However, with the passage of time, the Orthodox community underwent further divisions. The arrival in the 19th century of British missionaries, representing Anglican evangelicalism, led to the formation in 1889 of a "reformed" church—the Mar Thoma Church—strongly influenced by Anglicanism, with which the Mar Thoma Church has now been in full communion for many decades. It now has 800,000 members.

Another division within the Orthodox community in 1912 produced two Orthodox churches: the Malankara Orthodox Syrian Church and Malankara Syrian Orthodox Church. At issue was whether the Orthodox Church should remain under the jurisdiction of the Patriarch of Antioch, which was opposed by those within the Malankara Orthodox Syrian Church.

Then in 1930, yet another group broke away from Orthodoxy and joined the Catholic Church, while retaining the Orthodox liturgy. This group, with 380,000 members, is known as the Syro-Malankara Church.

"We do have a common history and background," the Syro Malabar Church's Archbishop Joseph Powathil of Chenganacherry told ENI.

A former president of the Catholic Bishops' Conference of India, Archbishop Powathil said that the different churches belonging to the St. Thomas tradition expected that one day they would again be in communion. "That's why the ecumenical movement is on," he added.

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For more than a decade, with Vatican approval, the Syro Malabar Church has been in regular dialogue with the Orthodox Church. The archbishop also pointed out that his church was holding "serious dialogue" with the Mar Thoma Church "for better understanding."

At the same time urgent efforts are underway in Kerala to unite the two factions of the Malankara Orthodox Church—one loyal to Catholicos Baselios Marthoma—Mathews II in Kottayam, and the other under the direct jurisdiction of the Patriarch of Antioch.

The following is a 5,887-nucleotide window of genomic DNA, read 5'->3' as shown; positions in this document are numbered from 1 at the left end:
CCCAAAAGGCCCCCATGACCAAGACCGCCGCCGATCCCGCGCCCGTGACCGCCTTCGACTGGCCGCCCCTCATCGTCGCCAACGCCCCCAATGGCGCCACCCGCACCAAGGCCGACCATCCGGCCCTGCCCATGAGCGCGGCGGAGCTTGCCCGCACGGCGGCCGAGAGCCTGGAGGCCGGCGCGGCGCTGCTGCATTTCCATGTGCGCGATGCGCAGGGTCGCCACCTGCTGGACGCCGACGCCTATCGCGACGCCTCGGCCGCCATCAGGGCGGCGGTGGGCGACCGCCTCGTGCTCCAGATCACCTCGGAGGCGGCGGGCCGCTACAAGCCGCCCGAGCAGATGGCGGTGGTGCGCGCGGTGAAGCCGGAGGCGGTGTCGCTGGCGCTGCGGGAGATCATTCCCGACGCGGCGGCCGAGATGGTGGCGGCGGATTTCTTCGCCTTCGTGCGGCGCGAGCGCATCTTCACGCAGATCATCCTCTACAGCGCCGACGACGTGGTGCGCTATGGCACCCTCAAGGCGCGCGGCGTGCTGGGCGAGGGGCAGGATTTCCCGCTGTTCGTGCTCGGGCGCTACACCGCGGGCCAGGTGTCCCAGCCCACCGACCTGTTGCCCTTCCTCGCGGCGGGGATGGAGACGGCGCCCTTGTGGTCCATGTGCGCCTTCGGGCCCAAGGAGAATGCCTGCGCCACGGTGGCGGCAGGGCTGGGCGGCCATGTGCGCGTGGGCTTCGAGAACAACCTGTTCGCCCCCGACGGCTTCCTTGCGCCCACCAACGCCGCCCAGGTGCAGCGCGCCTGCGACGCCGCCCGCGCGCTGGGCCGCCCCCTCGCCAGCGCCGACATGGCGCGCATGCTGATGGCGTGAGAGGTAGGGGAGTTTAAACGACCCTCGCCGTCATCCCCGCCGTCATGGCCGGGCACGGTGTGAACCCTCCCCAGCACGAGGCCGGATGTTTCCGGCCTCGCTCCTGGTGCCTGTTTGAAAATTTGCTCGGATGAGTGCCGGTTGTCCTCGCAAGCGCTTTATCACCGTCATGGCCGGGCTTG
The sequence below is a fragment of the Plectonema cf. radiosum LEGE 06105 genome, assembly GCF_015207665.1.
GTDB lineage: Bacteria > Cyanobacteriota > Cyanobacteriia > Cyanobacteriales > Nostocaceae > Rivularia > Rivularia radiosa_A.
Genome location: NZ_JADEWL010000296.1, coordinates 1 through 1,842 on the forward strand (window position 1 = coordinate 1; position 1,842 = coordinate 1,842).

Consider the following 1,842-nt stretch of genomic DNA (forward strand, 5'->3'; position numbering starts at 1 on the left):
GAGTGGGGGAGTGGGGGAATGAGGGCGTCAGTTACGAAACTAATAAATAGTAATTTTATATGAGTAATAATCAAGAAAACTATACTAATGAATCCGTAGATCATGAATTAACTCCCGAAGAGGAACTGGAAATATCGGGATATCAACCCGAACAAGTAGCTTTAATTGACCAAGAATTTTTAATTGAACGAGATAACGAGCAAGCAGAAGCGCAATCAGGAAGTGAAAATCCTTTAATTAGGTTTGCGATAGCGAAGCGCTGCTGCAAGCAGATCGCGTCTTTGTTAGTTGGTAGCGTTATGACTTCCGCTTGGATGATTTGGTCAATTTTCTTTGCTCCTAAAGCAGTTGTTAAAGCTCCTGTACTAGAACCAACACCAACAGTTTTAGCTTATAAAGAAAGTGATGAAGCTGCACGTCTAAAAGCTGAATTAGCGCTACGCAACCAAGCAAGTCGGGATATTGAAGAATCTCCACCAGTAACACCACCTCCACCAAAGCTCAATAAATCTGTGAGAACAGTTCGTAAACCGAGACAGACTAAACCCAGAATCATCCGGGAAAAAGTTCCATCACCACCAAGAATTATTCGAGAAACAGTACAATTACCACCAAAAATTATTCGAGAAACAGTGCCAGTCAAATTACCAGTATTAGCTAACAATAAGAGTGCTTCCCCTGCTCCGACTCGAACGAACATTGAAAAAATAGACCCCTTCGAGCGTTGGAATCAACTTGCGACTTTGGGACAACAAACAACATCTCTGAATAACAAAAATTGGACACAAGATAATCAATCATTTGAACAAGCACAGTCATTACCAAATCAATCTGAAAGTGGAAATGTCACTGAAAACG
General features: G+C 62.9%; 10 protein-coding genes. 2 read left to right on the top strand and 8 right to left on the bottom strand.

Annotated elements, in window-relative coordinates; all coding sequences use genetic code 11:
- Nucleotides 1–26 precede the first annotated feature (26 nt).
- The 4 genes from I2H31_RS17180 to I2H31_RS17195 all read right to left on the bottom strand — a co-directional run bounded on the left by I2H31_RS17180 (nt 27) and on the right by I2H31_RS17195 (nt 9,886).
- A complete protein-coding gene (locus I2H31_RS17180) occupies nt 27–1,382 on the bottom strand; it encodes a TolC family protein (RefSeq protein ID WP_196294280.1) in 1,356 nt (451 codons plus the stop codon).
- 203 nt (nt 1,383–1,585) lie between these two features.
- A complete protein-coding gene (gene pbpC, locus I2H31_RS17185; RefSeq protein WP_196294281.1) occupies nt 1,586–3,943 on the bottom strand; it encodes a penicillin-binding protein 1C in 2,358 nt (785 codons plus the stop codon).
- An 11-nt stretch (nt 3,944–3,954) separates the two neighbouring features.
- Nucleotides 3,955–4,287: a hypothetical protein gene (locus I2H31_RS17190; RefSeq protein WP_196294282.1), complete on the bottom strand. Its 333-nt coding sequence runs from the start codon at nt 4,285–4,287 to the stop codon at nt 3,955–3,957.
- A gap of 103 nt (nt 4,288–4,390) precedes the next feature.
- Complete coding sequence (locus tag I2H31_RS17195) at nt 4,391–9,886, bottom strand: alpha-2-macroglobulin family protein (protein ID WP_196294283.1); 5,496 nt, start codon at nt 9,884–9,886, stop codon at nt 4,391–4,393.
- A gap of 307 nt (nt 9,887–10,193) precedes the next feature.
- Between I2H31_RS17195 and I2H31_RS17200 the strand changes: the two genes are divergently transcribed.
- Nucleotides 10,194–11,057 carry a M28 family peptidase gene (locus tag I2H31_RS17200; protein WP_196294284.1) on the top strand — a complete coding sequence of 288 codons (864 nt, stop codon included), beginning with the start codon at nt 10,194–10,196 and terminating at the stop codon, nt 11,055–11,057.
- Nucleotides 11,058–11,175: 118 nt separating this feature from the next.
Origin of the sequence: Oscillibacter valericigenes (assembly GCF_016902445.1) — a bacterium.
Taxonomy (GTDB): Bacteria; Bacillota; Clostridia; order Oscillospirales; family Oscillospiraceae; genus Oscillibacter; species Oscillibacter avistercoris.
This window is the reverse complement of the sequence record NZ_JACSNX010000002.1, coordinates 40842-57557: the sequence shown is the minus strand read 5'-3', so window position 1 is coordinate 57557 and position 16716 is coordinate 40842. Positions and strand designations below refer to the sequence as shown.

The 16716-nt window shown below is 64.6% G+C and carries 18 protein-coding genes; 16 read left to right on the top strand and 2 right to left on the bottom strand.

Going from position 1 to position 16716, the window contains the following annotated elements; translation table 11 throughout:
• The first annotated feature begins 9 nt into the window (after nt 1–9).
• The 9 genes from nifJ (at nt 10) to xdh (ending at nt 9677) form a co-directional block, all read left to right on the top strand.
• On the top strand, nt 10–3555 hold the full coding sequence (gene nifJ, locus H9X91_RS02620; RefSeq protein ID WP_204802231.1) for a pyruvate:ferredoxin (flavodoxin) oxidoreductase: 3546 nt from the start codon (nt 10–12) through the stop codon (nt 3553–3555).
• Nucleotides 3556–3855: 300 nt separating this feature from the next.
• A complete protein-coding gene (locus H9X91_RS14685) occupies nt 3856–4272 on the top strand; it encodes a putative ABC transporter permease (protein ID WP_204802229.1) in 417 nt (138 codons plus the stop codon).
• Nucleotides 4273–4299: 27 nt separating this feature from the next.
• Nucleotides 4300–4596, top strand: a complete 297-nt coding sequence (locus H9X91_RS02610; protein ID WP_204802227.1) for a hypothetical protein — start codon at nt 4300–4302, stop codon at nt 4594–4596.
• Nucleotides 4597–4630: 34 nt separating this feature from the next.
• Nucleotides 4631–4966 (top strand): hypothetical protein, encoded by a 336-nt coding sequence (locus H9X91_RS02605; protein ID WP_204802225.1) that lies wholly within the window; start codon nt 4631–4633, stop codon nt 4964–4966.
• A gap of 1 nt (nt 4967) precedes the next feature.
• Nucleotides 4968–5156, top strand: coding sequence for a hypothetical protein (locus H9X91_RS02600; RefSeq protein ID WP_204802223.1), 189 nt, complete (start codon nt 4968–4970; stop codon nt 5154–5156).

Speaking to ENI at his office in Kottayam, Metropolitan Thomas mar Thimotheos of the Malankara Syrian Orthodox Church—known as the "Patriarchal faction"—said that the factionalism in the Orthodox Church was based only "on the question of jurisdiction."

"We [both factions] have the same liturgy and faith. The only difference is in jurisdiction and hierarchy," Mar Thimotheos said.

K. V. Mathew, a senior priest of the Mar Thoma Church, said that the various St. Thomas churches had "many things in common because we all belong to the family of Syrian [Oriental] churches."

(From the fourth century until the arrival of the Portuguese, St. Thomas Christians were in regular contact with the Assyrian church, also known as Chaldean church. Bishops for the Indian church came from the Chaldean church in Persia.)

"Despite our theological and jurisdictional differences, all these churches have almost similar worship," pointed out Mathew, former principal of Mar Thoma Theological Seminary in Kottayam.

Mathew also pointed out that although the Mar Thoma Church followed "Anglican theology," the years of dialogue between his church and the Orthodox Church showed that "we have more things that unite us than what divides us."

"It should be ideal for us to form a communion of churches in mar Thoma [St Thomas] tradition," said Mathew, referring to the churches' "apostolic origin, common history, similarity in worship and cultural affinity."

Mathew told ENI that given the basic unity between them, the St. Thomas churches could form a "council of churches in the St. Thomas tradition" while retaining their hierarchical differences until they were resolved.

K. M. George agreed, stating that these churches "can definitely come together to form a united forum—if not a united church—maintaining their separate identities."

The St. Thomas churches, he said, "constitute a single vibrant church and community. If they come closer, churches can be much more effective in their mission," George added.

Copyright © 2000 ENI.